The plates were incubated at 37°C for 1 hour and then washed three times with the diluent to remove unreacted sample material. Rabbit antirotavirus peroxidase-conjugated (P0219, DAKO) was added to each well (100 μl/well). Plates were incubated at 37°C for 1 hour and washed twice with diluent and the substrate buffer (0.2M sodium acetate, pH 6.0–6.1). Chromogen TMB was added to each well at 100μl/well. The plates were incubated for 5 min at 25 °C, and the reaction stopped by addition at 50 μl/well of 2M sulphuric acid. Absorbency was read at 450 nm (reference, 610 nm). The viral concentration was calculated from the absorbance readings of the viral suspensions and the standard curve, using Biolinx software (Dynatech Laboratories, Inc., Chantilly, VA, USA).
Calculations for VR ELISA
Readings from the standard curve represented the amount of rotavirus left after the reaction had taken place between the antigen delivered to the assay and the antibody activity present in the fecal extracts. Percent virus reduction (% VR) was calculated using the formula: % VR = 100 − [(virus titer for test sample/virus titer for negative control) × 100]. The negative control rather than 100% rotavirus was used in the above calculations to take into account the possible “blocking effect” of the fecal extracts on the virus used in the assay.
Virus Neutralization (VN) Assay
The VN assay was adapted from the method previously described by Ward et al. (17), with minor modifications. Four twofold dilutions (40% →5%) of fecal extract, rotavirus (serotype G1 Wa ) with 50 μg trypsin (1:250 GIBCO), and Ma104 cells were used in the VN assay. After overnight incubation, the rotavirus antigen titer was determined as described previously in this paper, as part of VR ELISA method.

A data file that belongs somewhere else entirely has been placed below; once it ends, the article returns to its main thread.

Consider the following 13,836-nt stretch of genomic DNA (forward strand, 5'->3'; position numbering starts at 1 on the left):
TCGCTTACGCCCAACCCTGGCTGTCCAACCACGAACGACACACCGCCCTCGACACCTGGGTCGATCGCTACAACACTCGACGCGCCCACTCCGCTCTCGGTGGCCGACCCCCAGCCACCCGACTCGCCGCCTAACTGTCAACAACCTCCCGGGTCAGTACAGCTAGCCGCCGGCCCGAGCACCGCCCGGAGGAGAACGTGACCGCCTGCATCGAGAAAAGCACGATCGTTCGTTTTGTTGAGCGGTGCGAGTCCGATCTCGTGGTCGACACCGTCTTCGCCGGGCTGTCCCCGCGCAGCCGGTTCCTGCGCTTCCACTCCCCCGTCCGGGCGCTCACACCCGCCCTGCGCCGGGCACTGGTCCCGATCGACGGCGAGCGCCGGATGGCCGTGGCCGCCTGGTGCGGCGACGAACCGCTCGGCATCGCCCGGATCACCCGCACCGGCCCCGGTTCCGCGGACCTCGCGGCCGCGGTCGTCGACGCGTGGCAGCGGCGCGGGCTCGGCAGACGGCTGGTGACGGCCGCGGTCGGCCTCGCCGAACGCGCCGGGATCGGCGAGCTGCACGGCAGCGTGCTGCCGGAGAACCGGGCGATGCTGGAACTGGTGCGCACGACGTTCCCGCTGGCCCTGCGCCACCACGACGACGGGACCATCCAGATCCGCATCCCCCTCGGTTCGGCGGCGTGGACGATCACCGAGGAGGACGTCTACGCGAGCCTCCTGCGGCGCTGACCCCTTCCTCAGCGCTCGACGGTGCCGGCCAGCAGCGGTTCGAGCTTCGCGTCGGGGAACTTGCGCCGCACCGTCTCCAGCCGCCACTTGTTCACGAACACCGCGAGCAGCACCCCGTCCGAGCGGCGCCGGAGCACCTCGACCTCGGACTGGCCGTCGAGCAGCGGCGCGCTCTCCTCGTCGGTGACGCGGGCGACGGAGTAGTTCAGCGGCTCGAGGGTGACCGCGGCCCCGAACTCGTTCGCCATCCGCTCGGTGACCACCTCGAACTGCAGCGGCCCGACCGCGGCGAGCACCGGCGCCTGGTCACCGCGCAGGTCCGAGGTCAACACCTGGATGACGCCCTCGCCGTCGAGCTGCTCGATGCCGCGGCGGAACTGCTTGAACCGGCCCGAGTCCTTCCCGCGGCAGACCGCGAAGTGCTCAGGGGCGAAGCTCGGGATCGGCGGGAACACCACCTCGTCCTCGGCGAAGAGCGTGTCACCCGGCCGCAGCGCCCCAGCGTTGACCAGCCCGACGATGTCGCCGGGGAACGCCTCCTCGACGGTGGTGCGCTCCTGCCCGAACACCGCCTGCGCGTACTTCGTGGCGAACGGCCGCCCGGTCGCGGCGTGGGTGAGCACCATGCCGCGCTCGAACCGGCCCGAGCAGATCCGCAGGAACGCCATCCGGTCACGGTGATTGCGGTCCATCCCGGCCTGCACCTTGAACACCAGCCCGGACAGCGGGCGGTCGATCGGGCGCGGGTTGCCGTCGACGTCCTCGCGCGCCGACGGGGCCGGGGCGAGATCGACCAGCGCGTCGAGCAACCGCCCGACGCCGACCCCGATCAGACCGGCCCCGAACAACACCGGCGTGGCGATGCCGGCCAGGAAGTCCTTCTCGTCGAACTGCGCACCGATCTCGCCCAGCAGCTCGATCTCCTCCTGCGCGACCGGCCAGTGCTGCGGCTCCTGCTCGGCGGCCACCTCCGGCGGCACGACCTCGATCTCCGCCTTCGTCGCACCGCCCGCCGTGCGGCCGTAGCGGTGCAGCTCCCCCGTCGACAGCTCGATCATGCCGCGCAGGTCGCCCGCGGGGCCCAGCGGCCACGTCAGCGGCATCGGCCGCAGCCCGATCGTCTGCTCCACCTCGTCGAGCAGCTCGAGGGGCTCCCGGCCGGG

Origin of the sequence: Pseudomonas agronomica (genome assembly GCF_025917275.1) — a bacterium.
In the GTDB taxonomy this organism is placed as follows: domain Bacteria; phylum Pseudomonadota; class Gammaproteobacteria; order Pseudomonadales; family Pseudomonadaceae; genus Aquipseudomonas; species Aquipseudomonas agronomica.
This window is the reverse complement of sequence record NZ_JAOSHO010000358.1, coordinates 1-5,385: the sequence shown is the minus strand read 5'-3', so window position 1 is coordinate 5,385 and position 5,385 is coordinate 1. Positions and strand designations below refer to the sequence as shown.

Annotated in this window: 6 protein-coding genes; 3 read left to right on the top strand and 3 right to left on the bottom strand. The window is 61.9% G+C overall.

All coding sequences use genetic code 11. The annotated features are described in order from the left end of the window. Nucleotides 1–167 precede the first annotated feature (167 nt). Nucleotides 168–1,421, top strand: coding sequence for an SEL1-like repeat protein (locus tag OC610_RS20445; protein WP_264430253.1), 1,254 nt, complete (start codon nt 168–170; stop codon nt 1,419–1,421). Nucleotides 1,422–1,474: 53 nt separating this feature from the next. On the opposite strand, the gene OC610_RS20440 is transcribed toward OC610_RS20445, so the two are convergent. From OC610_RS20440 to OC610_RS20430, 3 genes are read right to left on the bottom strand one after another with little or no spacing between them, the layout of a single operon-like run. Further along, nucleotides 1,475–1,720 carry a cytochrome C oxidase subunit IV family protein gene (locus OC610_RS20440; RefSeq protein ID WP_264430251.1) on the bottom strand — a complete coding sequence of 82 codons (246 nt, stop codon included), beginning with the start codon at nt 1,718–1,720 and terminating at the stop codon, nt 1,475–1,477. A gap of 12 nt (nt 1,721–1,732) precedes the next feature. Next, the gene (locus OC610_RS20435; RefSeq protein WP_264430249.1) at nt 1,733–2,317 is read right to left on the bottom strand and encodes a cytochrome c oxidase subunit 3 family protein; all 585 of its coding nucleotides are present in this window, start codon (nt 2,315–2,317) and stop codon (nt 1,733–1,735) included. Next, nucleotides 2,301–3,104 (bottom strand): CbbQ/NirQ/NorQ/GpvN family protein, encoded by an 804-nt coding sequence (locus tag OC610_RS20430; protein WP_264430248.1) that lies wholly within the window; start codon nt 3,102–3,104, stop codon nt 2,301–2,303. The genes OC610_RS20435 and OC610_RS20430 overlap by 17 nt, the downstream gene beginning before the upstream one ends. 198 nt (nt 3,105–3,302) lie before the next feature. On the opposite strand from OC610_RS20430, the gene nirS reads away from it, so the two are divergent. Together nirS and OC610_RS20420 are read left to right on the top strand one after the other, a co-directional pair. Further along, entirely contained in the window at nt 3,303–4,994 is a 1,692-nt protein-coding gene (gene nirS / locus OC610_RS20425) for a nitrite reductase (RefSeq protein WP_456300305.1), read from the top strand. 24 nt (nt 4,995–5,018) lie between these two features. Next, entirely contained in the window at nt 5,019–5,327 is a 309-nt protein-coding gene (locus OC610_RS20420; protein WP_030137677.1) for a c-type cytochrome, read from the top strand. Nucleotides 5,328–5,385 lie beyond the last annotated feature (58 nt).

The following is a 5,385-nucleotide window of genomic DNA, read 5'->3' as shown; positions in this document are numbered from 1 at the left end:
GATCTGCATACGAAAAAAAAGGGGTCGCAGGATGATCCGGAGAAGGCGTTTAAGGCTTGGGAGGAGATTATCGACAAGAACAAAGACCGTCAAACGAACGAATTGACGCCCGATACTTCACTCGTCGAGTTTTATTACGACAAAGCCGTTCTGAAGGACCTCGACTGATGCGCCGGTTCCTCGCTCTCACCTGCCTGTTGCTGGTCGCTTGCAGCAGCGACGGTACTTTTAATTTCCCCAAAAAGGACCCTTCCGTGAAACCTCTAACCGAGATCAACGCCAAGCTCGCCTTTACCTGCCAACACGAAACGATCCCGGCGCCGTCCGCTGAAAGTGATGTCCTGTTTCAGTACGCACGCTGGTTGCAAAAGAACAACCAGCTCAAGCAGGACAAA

Calculations for VN
Readings from the standard curve represented the yield of rotavirus detected in each well after inoculation with virus-fecal extract mixtures. Percent virus neutralization (% VN) was calculated using the following formula: % VN = 100 − [(virus titer for test sample/virus titer for negative control) × 100]. The negative control rather than 100% rotavirus was used in the previous calculations to take into account the possible “blocking effect” of the fecal extracts on the yield of rotavirus used in the assay.
Analysis was performed using Systat for Windows (version 7.0, Hearne Scientific Software, Melbourne, Australia). An average of 20 subjects per group was sufficient to give a statistically significant result for power of test = 0.8 and P ≤ 0.05. Before the main statistical analysis, the results were subjected to stem-and-leaf plots designed to assess the distributional shape of the data and to identify outliers. For regression and correlation analyses, stem-and-leaf plots also were performed on the residuals to identify further outliers in the dependent variable. A total of 18 of 105 subjects identified as outliers, and they were removed from further analysis. All tests of significance were two-tailed at P ≤ 0.05. In the final analysis, the following variables were used: 1) the dose of HBC-R ingested, i.e. rotavirus antibody titer administered to each child and averaged over a period of 5 days (days 2–6), and 2) the rotavirus antibody activity from each fecal sample expressed as the percent reduction of 5 × 106 rv/ml and averaged over a period of 5 days (day 2–6). Two experiments were conducted to determine the relationship between the percent reduction and percent neutralization of the rotavirus by fecal extracts. Data for each experiment were analyzed by two-way analysis of variance to ascertain whether the results of the two experiments could be pooled, and then further analysis was performed on the combined data.